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New season of strawberries in full swing
For strawberry lovers, it’s a beautiful sight: a field of hulking red berries clinging to bright green plants, with pickers trying to keep up with demand.
It’s strawberry season at Richmond Country Farms—and it’s nearly September.
This year the longtime Steveston Highway farm began growing everbearing strawberries, eschewing the widely known varieties that bear fruit in June.
Richmond Country Farms’ new variety, the Albion, slowly started coming off the pesticide-free fields in July and is now in full production on the farm’s five acres.
“It ramped up slowly up until now, and hopefully it’ll keep producing like this,” said farmer Lucas Hogler from the field Tuesday. “It looks like the size and appearance of a California berry, but the taste is like a local.”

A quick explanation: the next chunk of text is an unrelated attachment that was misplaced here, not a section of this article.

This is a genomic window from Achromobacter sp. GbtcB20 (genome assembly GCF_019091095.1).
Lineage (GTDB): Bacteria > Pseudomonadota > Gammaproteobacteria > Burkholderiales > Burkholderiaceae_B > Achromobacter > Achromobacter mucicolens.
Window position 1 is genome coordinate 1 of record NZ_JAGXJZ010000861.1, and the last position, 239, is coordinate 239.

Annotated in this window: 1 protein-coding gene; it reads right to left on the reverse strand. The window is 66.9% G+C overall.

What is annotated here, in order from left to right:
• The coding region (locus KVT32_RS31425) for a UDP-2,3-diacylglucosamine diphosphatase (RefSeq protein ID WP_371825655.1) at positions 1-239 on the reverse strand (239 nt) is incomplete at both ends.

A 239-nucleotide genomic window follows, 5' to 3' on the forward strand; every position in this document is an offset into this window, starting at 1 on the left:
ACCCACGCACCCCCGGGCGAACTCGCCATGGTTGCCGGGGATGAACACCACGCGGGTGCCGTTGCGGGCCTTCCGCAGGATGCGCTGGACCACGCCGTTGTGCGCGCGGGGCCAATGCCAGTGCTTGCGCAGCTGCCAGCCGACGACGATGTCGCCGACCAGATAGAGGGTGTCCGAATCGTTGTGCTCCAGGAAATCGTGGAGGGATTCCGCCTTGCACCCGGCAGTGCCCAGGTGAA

His dad Harry Hogler grew June-bearing strawberries for 50 years before giving up on the finicky fruit several years ago. It seemed that just before harvest each year, rain, hail or a plant virus would ruin the crop.
Now they’re back in production with the everbearing plant, which continues to produce sweet fruit until the fall frost. It is, however, a more labour intensive crop, and everbearing plants have a shorter lifespan than traditional varieties.
But a longer growing season—and the possibility of local greenhouses competing with California in winter—are enough for some farmers to make the change.
“A lot of people are starting to switch over to this style of strawberry,” said Lucas Hogler. “I think it’s going to open up the market. Local growers will be competing a bit more with the California berries.”
Richmond’s Birak Berry Farm also grows everbearing strawberries, which are available for U-pick at 4200 No. 6 Rd. Some of Richmond's other small farms stock them as well.